Today President Obama is a controversial figure, but let me offer my prediction about the judgment of history. I think he’ll be remembered as the most consequential American president since George Washington.
Washington was the “indispensable man” because he returned to civilian life when he might have crowned himself king. For his part, Obama will be remembered as the person who assumed king-like powers as president.
The difference is that British kings didn’t have to stand for election. But then an election gives American presidents a political legitimacy British kings never had.
George Mason foresaw this in the 1787 Convention that gave us our Constitution. The American president would be an “elective monarch,” he said, and added that that would be worse than the real thing.
The long arc of American constitutional government has bent from the monarchical principle of the colonial period to the separation of powers, and now back again to crown government and rule by a single person. While this didn’t start with Obama, he’s taken it to an entirely new level.
He makes and unmakes laws without the consent of Congress; he spends trillions of government dollars; and the greatest of decisions, whether to commit his country to war or lay down our arms, is made by him alone. His ability to reward friends and punish enemies exceeds anything seen in the past. He is rex quondam, rex futurus – the once and future king.
The doctrine of separation of powers was supposed to prevent that. It didn’t. Instead, it has served to immunize the president from accountability. If it was meant to rein in a president, it’s like a boomerang that has bent back and struck the person who launched it.
We’re seeing evidence of the transformation of American politics in recent campaign spending decisions. Large Democratic donors have been ignoring appeals to spend their money on November’s congressional candidates and putting their money into Hillary Clinton’s 2016 presidential campaign instead. And that’s just what we’d expect, if the president holds all the cards.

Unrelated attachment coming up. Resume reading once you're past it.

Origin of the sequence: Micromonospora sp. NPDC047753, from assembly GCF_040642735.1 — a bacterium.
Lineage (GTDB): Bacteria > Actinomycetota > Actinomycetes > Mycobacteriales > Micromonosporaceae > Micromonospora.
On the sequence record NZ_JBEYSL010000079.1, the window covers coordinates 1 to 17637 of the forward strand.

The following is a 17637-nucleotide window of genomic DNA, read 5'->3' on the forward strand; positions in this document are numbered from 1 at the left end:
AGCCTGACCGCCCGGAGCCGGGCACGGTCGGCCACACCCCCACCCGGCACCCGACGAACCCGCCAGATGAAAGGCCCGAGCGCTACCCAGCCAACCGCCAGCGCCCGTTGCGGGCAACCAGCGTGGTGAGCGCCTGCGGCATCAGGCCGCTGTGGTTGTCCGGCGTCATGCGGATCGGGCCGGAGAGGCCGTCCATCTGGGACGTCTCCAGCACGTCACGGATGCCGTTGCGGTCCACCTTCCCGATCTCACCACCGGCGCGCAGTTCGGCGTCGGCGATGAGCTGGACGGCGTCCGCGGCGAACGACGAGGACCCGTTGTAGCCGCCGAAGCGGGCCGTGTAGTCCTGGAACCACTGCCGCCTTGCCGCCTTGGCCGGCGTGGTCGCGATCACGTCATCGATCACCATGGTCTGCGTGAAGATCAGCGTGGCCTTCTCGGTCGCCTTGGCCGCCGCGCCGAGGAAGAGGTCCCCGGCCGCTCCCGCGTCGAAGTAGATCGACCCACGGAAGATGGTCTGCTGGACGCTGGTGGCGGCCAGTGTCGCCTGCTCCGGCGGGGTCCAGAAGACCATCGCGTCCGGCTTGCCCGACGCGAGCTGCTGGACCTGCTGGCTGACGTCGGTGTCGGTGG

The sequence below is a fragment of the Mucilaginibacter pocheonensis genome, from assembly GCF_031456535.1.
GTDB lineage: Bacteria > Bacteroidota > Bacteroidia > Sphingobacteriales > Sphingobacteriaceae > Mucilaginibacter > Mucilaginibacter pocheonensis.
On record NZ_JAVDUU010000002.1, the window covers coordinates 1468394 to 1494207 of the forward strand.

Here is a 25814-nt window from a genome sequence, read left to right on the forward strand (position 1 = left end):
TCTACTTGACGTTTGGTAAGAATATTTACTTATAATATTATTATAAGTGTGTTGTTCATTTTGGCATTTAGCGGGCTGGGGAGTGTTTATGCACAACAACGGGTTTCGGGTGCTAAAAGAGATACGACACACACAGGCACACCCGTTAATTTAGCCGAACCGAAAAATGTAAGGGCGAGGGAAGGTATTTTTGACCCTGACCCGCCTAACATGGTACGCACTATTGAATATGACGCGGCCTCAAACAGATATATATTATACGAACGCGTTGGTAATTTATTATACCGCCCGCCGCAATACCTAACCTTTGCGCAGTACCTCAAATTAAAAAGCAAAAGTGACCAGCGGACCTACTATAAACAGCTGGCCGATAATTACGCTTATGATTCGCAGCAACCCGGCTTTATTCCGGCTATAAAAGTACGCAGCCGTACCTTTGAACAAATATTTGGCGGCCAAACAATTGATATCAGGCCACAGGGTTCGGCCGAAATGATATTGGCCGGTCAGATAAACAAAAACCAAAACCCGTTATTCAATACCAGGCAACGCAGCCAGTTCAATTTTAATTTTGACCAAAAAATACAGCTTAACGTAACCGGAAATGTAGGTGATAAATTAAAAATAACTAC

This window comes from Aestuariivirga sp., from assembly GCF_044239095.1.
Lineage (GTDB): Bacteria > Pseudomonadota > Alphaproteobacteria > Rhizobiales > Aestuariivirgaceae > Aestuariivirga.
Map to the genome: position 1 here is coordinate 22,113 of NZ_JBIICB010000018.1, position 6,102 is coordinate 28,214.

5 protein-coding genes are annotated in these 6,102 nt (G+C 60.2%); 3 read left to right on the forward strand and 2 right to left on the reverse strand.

Who cares which party controls the Senate, if all the action is at the other end of Pennsylvania Avenue? If Democrats complain about underfunded Senate campaigns, then they have only themselves to blame for the rise of presidential government. When Bill Clinton issued executive orders, Democratic adviser Paul Begala gushed, “Stroke of the pen … Law of the land. Kind of cool.”
All this should be alarming to Americans. Nothing is more central to the Founders’ Constitution than the idea that the centralization of political power in a single person is a threat to liberty. If you’re skeptical, take a look at the failed presidential regimes, where presidents become presidents-for-life, or where an Argentinian spouse succeeds a term-limited spouse in office. Of course, America was and is strongly democratic, but one might feel more confident that the future will resemble the past if the media showed much more interest in the alarming rise of presidential power. As for the millennials, one has the uncomfortable feeling that, so long as he gave Sandra Fluke free birth control pills, they’d vote for President Putin.
What about Obama’s foreign policy, some might object. “You say he’s too strong, but conservatives also say he’s too weak when it comes to the military. You can’t have it both ways!” I’d be inclined to agree, except I think his foreign policy displays strength, not weakness.
Do you remember when liberals used to say, “Sometimes it takes more strength to walk away from a fight”? And that’s where we are, when a president goes out of his way to antagonize traditional allies, shows “flexibility” to military rivals and reduces the size of his country’s military. That takes leadership, and the kind of daring one would expect from a president who promised to transform America.
When they look at Obama’s foreign policy, some conservatives hint darkly of a deep-rooted antipathy to America by someone they never quite accepted as a fellow countryman.
I don’t buy it. Instead, I see a logical desire to shift spending from defense to social welfare, just what one would expect from a progressive politician.
As a first step to a major reduction in military spending, he’s started with a foreign policy that abjures military force. After all, what’s the point of carrying the biggest gun in town if everyone knows you won’t use it?
F.H. Buckley teaches at Scalia Law School at George Mason University in Virginia. His book “The Republic of Virtue: How We Tried to Ban Corruption, Failed, and What We Can Do About It” will be published in December by Encounter Press.